A digital rendering of the proposed American Aquafarms salmon farm in Frenchman Bay. The company is appealing a decision by the state to terminate its lease application for the site.  Courtesy of American Aquafarms via the Ellsworth American

The company behind a controversial plan to build an industrial-scale salmon farm in Frenchman Bay is taking its case to court after the Maine Department of Marine Resources terminated its lease application last month.

American Aquafarms filed a complaint against the state in Cumberland County Superior Court last week. The Portland company, funded by Norwegian investors, proposed raising 66 million pounds of Atlantic salmon annually at two closed, 15-pen sites in Frenchman Bay, between Bar Harbor and Gouldsboro, with each pen encompassing 60 acres. The company also proposed operating a fish processing plant in Gouldsboro.

In its complaint, American Aquafarms alleges that the department’s decision was not supported by evidence. It also claims that the department spoke with a third party without its knowledge just days before the decision, violating American Aquafarms’ right to due process. 

The state’s marine regulatory body terminated the application April 19. There were two major issues with it, said Jeff Nichols, department spokesperson. 

First, the company failed to find a proper source for its fish eggs, according to Patrick Keliher, commissioner of the department. The hatchery listed in the application, AquaBounty in Newfoundland, is not on Maine’s list of qualified egg sources.

American Aquafarms also failed to show that the proposed hatchery satisfied genetic requirements mandated by state law, Keliher said.


“They were unable to provide the required information about fish health and genetics,” Nichols has said previously.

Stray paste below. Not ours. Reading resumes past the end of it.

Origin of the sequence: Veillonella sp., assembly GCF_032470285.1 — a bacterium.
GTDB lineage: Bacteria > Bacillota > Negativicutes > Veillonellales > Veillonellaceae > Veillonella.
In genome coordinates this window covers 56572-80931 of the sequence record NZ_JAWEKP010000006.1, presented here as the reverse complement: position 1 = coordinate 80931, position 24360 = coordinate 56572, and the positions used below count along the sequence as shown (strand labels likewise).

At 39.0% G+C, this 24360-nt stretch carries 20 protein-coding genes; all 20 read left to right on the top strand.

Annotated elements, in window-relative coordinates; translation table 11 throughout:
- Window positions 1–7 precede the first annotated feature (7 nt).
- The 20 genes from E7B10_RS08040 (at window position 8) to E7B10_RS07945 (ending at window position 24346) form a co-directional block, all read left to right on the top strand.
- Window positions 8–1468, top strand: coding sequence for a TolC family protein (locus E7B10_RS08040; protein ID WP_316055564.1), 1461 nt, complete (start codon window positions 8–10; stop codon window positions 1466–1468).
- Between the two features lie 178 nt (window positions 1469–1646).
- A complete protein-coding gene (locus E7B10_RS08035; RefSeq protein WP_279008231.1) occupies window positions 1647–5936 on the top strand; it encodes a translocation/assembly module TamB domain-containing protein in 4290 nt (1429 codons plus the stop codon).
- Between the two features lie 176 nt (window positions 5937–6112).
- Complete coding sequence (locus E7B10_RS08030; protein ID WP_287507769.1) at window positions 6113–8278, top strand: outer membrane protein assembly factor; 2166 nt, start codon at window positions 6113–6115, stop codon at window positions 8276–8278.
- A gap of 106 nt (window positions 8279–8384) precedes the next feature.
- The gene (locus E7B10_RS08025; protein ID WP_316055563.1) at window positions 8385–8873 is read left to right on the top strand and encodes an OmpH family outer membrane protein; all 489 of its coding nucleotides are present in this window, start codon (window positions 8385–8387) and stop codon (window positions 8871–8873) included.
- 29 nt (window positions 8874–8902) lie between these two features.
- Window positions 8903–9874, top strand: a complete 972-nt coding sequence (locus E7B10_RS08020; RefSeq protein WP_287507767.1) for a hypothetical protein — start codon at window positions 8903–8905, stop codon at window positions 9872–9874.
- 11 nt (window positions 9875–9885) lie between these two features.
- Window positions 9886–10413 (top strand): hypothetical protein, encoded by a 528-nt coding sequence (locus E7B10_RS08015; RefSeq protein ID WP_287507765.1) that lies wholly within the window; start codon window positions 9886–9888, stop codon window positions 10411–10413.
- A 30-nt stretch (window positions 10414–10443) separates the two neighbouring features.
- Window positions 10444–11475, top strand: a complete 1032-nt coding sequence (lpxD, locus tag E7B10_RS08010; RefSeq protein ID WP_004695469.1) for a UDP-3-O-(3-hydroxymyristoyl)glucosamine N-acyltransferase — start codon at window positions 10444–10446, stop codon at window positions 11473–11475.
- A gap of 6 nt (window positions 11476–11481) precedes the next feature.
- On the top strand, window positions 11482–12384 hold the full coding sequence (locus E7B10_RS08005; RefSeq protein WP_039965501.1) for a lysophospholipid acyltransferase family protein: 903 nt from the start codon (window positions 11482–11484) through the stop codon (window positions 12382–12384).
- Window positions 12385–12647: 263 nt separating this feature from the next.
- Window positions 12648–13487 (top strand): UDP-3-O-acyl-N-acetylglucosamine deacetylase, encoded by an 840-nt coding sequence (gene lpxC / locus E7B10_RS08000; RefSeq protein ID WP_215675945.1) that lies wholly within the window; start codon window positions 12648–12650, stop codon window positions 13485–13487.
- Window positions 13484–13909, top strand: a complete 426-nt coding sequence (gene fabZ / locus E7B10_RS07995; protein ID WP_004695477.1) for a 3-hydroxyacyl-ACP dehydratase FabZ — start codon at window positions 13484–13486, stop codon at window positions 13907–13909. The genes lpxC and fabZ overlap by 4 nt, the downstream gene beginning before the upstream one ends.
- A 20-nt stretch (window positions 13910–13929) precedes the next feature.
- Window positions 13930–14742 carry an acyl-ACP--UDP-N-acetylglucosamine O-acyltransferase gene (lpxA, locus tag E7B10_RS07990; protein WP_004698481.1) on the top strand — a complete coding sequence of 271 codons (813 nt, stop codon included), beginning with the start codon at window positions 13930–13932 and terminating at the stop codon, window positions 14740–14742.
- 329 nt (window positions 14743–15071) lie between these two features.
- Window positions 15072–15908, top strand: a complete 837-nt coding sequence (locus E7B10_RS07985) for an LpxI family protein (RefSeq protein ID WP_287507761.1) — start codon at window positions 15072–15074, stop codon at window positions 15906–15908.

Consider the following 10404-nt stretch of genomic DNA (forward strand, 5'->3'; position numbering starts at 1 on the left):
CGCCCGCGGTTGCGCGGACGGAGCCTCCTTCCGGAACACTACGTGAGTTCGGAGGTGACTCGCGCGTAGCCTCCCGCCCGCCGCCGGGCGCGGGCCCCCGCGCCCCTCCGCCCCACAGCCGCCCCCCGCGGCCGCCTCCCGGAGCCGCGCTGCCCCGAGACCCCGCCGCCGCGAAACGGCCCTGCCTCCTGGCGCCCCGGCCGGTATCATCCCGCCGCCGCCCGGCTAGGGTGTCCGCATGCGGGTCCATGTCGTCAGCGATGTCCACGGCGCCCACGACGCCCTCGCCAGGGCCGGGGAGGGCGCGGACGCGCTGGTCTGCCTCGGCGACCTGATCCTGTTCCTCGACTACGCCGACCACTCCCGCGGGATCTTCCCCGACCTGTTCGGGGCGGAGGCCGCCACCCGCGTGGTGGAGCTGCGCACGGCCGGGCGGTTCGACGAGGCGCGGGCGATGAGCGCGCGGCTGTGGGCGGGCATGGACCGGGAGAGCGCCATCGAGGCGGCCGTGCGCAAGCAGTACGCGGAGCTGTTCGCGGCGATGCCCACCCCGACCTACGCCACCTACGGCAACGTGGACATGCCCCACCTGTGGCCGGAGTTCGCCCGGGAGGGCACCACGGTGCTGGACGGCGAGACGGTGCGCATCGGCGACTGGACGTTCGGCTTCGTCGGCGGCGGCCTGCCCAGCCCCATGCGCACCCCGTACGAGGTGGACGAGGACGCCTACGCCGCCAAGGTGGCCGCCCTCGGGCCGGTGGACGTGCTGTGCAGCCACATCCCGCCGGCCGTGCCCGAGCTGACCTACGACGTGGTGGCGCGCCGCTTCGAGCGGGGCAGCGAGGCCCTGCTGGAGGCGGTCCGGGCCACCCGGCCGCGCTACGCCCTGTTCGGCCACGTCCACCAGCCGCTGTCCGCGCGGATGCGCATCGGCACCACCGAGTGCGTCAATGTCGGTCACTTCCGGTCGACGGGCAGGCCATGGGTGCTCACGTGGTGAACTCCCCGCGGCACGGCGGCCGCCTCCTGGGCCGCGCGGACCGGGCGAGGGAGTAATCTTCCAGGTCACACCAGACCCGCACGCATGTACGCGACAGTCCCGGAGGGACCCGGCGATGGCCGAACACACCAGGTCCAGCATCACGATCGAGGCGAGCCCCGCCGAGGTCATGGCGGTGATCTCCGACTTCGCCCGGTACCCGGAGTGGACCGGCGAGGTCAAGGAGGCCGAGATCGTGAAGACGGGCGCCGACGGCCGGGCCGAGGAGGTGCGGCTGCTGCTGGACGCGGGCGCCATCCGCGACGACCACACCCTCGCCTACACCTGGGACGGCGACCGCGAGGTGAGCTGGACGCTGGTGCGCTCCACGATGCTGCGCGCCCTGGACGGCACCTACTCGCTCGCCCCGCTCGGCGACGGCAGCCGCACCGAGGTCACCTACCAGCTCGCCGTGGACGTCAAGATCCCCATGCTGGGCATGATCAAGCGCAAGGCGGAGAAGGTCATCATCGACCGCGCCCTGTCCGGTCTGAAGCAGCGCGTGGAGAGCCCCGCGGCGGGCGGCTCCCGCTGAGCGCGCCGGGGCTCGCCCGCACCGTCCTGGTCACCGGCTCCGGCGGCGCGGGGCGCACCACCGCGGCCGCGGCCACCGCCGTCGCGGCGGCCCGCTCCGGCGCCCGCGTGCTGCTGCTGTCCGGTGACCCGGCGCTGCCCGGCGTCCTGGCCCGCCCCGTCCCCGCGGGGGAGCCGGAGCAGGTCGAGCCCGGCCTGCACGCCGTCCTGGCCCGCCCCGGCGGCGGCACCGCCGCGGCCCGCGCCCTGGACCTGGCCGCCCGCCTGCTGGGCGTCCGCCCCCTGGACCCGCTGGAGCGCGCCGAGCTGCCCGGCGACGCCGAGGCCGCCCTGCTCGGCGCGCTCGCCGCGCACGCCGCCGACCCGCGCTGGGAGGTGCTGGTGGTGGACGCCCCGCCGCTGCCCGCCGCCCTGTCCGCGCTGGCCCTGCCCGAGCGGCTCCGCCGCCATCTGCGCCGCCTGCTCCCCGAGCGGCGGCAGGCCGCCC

The department notified American Aquafarms in September that the two issues needed to be addressed, he said.

After giving the company eight months to come up with an acceptable solution, Keliher decided to terminate the lease application, which would have granted the company permission to raise salmon at the two sites for 20 years.

American Aquafarms, though, argues that the March 25 deadline set by the department was arbitrary. The company proved it was making a good faith effort to comply, but the department refused to extend the deadline, American Aquafarms said in the complaint.

The company also claims that it identified the U.S. Department of Agriculture’s National Cold Water Marine Agricultural Center in Franklin as an alternate egg source in the event that testing data from AquaBounty couldn’t meet the department’s requirements. But the department said the USDA eggs did not qualify “because the department arbitrarily, and without seeking a response from (American Aquafarms), decided that the USDA could not provide enough eggs.”

American Aquafarms also alleges that the department spoke with USDA personnel after the company had submitted the necessary testing information. This conversation allegedly played a role in the department’s decision to cancel the application.